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Jean-Léon Gérôme's sculpture

Jean-Léon Gérôme was interested very early on in sculpture; a number of paintings from 1850-1860 include its representation in their composition.  He had sculpted figurines designed to serve as models.  A decade later, when he began collaborating with his father-in-law, Adolphe Goupil, statuettes were "extracted" from paintings, the first instances of a recurring dialogue between painting and sculpture. They were executed by other artists, sometimes promising young sculptors like Alexandre Falguière (1831–1900) and Antonin Mercié (1845-1916), in this way, “Phryné” and “L’Almée” were produced in bronze and marble.  But it was only in 1878, when he was 54 years old, that Gérôme, now an important figure in the Parisian artistic community, turned to sculpture himself.       

Jean-Léon Gérôme (1824-1904), Sarah Bernhardt, around 1895, tinted marble bust, 69 x 41 x 29 cm, Paris, musée d’Orsay.
© RMN (Musée d’Orsay)/Hervé Lewandowski

An obsession with reality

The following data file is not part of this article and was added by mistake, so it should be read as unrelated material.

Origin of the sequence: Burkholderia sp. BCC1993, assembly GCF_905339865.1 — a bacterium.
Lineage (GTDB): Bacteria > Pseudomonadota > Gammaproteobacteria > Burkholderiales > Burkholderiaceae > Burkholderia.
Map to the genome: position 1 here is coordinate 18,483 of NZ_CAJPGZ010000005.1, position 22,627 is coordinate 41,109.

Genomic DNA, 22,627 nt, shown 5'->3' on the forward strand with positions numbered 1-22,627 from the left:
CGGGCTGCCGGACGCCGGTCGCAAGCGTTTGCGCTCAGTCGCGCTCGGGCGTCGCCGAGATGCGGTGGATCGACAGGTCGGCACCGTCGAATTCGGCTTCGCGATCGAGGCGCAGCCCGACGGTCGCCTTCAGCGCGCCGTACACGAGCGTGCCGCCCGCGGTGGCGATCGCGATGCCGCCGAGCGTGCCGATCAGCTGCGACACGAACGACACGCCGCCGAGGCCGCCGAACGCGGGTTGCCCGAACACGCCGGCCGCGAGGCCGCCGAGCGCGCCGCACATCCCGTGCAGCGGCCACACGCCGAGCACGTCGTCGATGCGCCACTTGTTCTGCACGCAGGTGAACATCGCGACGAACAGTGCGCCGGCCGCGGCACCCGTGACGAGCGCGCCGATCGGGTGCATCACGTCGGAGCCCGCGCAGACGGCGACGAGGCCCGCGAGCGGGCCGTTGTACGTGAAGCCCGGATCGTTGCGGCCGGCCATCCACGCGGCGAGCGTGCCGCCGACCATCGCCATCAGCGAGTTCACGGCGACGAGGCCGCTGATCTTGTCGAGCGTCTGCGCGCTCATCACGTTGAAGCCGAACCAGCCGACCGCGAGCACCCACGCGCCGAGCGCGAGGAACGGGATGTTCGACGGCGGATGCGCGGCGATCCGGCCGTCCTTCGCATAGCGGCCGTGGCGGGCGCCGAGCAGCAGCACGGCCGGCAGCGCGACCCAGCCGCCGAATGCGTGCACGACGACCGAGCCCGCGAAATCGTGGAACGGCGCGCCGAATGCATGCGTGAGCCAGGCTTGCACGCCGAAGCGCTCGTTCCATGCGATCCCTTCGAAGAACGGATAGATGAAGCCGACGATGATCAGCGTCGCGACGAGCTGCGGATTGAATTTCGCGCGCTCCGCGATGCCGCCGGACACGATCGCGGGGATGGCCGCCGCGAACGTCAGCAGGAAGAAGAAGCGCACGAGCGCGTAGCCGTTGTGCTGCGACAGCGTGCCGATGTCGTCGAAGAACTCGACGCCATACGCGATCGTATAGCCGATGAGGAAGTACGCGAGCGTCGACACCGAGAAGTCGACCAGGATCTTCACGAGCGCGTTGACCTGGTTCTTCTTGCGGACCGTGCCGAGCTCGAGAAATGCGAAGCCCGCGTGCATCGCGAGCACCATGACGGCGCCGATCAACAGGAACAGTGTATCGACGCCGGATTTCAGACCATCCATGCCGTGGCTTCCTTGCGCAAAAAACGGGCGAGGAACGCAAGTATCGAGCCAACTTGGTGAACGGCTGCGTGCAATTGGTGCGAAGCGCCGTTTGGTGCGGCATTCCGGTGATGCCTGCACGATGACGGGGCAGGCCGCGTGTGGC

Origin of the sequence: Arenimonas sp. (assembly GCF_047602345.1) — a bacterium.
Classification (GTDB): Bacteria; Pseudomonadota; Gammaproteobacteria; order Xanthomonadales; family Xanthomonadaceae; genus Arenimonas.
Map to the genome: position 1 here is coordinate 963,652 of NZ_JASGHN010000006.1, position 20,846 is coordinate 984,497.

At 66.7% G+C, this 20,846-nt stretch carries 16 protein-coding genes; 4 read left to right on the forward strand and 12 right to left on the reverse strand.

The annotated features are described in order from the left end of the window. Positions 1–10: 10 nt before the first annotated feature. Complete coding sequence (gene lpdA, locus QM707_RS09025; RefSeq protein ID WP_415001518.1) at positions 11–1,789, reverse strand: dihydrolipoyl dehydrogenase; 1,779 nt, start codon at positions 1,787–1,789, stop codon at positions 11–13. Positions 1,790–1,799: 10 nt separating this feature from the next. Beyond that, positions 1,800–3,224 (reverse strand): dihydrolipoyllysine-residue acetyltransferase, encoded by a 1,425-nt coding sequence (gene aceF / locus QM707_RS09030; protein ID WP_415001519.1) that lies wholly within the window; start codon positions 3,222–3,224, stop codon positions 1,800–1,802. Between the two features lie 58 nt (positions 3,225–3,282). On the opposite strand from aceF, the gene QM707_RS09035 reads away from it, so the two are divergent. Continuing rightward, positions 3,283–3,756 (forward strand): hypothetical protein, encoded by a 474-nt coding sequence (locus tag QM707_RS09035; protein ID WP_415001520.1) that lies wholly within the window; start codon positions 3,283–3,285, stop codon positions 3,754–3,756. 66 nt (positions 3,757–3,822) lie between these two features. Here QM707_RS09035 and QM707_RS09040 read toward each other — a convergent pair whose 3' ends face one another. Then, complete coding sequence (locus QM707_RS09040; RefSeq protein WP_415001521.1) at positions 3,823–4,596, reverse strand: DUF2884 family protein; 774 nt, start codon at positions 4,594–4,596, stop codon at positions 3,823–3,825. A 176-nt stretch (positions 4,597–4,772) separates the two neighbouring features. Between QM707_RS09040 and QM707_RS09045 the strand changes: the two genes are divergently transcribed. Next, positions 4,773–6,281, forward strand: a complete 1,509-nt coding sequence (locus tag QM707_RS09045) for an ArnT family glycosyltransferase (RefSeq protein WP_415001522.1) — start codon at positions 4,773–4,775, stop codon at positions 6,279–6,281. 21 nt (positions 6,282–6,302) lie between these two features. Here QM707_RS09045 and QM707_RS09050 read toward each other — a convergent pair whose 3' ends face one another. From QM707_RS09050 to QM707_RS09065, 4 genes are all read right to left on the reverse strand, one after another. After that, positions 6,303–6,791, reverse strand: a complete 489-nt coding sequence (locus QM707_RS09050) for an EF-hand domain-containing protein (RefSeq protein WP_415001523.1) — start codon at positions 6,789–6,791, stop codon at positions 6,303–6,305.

Gérôme maintained friendly relations with a number of sculptors, particularly Auguste Bartholdi, who accompanied him on his first trip to Egypt in 1855, and Emmanuel Fremiet.  His early sculptures such as “The Gladiators”, eye-catching though they were, were highly reminiscent of Fremiet’s work.  The two men had a great deal in common: a taste for archaeological and historical accuracy – taken to the height of knowledge at that time; the affectionate representation of animals; equestrian statuary, and a great liking for detail. His obsession with reality, or rather its convincing recomposition, thus made the seamless journey from painting to sculpture.  Aided by an effective sense of staging that he had honed through his painted works, Gérôme’s chosen path appeared to some as a somewhat outdated proposal, at a time when Auguste Rodin had begun his inexorable rise and was developing an irrevocable destructuring process in sculpture.  “The Gladiators”, today prisoners of the figure of Gérôme himself at work sculpted after his death by his son-in-law, the artist Aimé Morot, do not deserve such an "execution".  Without having previously modelled any groups larger than life-size, Gérôme manages, to create a real and powerful public monument, where the concern for the documentary serves the effectiveness of the composition remarkably, and proposes a new subject in French sculpture.  But the subtleties of bronze or marble left unworked were probably too restrained for his scholarly curiosity: the liking for the antiquity he had been exploring right from the start certainly pushed Gérôme to take the step towards polychrome sculpture, the final stage of this constant, exhaustive quest for the "true/false" and trompe l’oeil aspect seen so often in his work.